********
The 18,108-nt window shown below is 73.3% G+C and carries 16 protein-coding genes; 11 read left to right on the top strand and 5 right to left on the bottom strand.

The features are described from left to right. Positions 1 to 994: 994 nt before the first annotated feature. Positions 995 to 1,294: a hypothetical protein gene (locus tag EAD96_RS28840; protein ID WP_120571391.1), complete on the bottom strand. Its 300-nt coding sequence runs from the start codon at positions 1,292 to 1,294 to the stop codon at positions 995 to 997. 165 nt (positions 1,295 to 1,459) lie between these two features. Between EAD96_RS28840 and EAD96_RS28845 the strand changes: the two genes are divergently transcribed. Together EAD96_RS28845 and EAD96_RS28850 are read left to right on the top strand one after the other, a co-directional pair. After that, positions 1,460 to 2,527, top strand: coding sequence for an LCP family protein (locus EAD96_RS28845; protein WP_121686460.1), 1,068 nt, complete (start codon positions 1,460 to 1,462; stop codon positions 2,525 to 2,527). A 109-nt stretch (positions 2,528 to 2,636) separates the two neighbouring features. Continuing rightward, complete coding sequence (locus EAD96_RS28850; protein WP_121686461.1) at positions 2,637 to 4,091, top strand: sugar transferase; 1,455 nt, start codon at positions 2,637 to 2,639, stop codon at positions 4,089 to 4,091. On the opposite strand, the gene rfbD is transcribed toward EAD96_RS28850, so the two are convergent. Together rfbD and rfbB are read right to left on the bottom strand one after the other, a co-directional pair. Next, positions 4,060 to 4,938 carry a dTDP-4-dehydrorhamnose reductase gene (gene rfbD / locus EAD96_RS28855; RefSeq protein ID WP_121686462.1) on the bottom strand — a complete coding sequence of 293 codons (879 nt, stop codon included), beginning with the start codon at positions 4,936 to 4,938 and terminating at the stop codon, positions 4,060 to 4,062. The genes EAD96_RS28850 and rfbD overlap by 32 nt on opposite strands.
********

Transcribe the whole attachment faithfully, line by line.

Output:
The 18,108-nt window shown below is 73.3% G+C and carries 16 protein-coding genes; 11 read left to right on the top strand and 5 right to left on the bottom strand.

The features are described from left to right. Positions 1 to 994: 994 nt before the first annotated feature. Positions 995 to 1,294: a hypothetical protein gene (locus tag EAD96_RS28840; protein ID WP_120571391.1), complete on the bottom strand. Its 300-nt coding sequence runs from the start codon at positions 1,292 to 1,294 to the stop codon at positions 995 to 997. 165 nt (positions 1,295 to 1,459) lie between these two features. Between EAD96_RS28840 and EAD96_RS28845 the strand changes: the two genes are divergently transcribed. Together EAD96_RS28845 and EAD96_RS28850 are read left to right on the top strand one after the other, a co-directional pair. After that, positions 1,460 to 2,527, top strand: coding sequence for an LCP family protein (locus EAD96_RS28845; protein WP_121686460.1), 1,068 nt, complete (start codon positions 1,460 to 1,462; stop codon positions 2,525 to 2,527). A 109-nt stretch (positions 2,528 to 2,636) separates the two neighbouring features. Continuing rightward, complete coding sequence (locus EAD96_RS28850; protein WP_121686461.1) at positions 2,637 to 4,091, top strand: sugar transferase; 1,455 nt, start codon at positions 2,637 to 2,639, stop codon at positions 4,089 to 4,091. On the opposite strand, the gene rfbD is transcribed toward EAD96_RS28850, so the two are convergent. Together rfbD and rfbB are read right to left on the bottom strand one after the other, a co-directional pair. Next, positions 4,060 to 4,938 carry a dTDP-4-dehydrorhamnose reductase gene (gene rfbD / locus EAD96_RS28855; RefSeq protein ID WP_121686462.1) on the bottom strand — a complete coding sequence of 293 codons (879 nt, stop codon included), beginning with the start codon at positions 4,936 to 4,938 and terminating at the stop codon, positions 4,060 to 4,062. The genes EAD96_RS28850 and rfbD overlap by 32 nt on opposite strands.